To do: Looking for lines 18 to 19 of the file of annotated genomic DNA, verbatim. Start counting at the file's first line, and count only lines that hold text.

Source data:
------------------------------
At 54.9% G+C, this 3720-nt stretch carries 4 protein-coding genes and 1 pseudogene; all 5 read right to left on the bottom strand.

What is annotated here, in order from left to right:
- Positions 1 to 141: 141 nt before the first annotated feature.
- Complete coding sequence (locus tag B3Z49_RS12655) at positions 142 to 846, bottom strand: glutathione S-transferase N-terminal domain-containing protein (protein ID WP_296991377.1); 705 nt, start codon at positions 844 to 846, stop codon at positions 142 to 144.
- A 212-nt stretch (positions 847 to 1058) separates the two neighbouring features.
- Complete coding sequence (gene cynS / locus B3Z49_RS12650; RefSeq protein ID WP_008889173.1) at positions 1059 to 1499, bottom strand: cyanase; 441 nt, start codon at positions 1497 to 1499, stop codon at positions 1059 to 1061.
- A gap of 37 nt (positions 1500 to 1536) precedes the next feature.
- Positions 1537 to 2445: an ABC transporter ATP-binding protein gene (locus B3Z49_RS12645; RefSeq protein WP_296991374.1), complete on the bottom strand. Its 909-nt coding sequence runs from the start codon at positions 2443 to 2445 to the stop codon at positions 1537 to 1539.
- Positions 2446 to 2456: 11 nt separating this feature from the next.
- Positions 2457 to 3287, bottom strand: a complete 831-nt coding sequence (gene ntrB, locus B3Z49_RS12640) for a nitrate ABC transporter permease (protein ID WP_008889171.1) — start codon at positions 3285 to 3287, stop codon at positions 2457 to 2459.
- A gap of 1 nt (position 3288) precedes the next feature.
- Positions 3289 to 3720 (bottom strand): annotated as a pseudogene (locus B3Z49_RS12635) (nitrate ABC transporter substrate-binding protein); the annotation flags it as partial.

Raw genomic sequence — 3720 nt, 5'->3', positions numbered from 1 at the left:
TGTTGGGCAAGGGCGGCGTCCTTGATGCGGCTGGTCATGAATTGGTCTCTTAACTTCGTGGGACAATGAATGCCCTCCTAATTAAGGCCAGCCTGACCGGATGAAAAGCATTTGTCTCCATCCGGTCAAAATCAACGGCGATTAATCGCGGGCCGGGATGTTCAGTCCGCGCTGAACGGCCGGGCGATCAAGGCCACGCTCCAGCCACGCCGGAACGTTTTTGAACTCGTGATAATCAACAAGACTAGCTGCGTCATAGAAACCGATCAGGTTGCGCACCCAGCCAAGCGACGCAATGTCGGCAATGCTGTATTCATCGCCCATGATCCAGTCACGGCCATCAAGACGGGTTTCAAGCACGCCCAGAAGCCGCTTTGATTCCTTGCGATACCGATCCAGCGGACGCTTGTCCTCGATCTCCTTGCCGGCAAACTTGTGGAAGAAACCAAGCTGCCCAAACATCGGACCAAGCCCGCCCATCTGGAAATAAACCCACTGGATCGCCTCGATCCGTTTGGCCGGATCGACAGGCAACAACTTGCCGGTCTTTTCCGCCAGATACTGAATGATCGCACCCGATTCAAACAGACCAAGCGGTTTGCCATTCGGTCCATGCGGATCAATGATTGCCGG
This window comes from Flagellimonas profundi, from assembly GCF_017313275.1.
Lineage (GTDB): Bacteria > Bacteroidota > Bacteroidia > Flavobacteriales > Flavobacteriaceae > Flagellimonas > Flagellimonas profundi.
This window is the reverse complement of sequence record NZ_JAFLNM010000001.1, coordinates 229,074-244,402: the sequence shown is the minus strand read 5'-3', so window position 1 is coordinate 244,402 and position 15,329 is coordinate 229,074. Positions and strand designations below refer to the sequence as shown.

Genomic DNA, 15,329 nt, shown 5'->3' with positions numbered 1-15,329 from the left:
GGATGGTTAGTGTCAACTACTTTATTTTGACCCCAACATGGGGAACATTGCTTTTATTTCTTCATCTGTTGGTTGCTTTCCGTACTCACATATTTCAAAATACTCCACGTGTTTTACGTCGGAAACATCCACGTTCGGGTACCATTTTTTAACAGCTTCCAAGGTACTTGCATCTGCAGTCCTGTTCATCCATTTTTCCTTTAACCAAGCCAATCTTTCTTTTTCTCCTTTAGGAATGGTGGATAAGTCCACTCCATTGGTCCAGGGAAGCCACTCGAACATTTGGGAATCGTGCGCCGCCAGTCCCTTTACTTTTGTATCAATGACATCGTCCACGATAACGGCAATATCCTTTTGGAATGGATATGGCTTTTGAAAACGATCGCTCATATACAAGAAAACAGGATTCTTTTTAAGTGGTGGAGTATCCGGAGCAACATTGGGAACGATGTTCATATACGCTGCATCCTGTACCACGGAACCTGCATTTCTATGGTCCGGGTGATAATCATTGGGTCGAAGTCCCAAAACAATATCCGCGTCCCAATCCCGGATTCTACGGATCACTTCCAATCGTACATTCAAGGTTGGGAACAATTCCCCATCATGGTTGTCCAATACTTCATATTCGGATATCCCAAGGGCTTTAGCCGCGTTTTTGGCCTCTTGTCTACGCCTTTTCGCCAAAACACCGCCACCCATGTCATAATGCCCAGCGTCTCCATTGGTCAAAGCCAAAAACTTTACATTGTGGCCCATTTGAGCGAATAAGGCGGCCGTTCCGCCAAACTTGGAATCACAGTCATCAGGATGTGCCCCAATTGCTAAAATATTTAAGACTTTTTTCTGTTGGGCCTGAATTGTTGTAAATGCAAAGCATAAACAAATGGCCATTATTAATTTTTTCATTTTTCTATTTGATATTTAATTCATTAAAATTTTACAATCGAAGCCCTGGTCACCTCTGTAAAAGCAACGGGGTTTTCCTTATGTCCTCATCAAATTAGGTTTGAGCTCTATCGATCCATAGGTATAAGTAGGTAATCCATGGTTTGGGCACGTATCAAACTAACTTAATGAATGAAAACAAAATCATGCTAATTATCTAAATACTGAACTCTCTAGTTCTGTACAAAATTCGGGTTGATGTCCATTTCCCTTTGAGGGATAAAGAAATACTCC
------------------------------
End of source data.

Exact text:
Genomic DNA, 15,329 nt, shown 5'->3' with positions numbered 1-15,329 from the left:
GGATGGTTAGTGTCAACTACTTTATTTTGACCCCAACATGGGGAACATTGCTTTTATTTCTTCATCTGTTGGTTGCTTTCCGTACTCACATATTTCAAAATACTCCACGTGTTTTACGTCGGAAACATCCACGTTCGGGTACCATTTTTTAACAGCTTCCAAGGTACTTGCATCTGCAGTCCTGTTCATCCATTTTTCCTTTAACCAAGCCAATCTTTCTTTTTCTCCTTTAGGAATGGTGGATAAGTCCACTCCATTGGTCCAGGGAAGCCACTCGAACATTTGGGAATCGTGCGCCGCCAGTCCCTTTACTTTTGTATCAATGACATCGTCCACGATAACGGCAATATCCTTTTGGAATGGATATGGCTTTTGAAAACGATCGCTCATATACAAGAAAACAGGATTCTTTTTAAGTGGTGGAGTATCCGGAGCAACATTGGGAACGATGTTCATATACGCTGCATCCTGTACCACGGAACCTGCATTTCTATGGTCCGGGTGATAATCATTGGGTCGAAGTCCCAAAACAATATCCGCGTCCCAATCCCGGATTCTACGGATCACTTCCAATCGTACATTCAAGGTTGGGAACAATTCCCCATCATGGTTGTCCAATACTTCATATTCGGATATCCCAAGGGCTTTAGCCGCGTTTTTGGCCTCTTGTCTACGCCTTTTCGCCAAAACACCGCCACCCATGTCATAATGCCCAGCGTCTCCATTGGTCAAAGCCAAAAACTTTACATTGTGGCCCATTTGAGCGAATAAGGCGGCCGTTCCGCCAAACTTGGAATCACAGTCATCAGGATGTGCCCCAATTGCTAAAATATTTAAGACTTTTTTCTGTTGGGCCTGAATTGTTGTAAATGCAAAGCATAAACAAATGGCCATTATTAATTTTTTCATTTTTCTATTTGATATTTAATTCATTAAAATTTTACAATCGAAGCCCTGGTCACCTCTGTAAAAGCAACGGGGTTTTCCTTATGTCCTCATCAAATTAGGTTTGAGCTCTATCGATCCATAGGTATAAGTAGGTAATCCATGGTTTGGGCACGTATCAAACTAACTTAATGAATGAAAACAAAATCATGCTAATTATCTAAATACTGAACTCTCTAGTTCTGTACAAAATTCGGGTTGATGTCCATTTCCCTTTGAGGGATAAAGAAATACTCC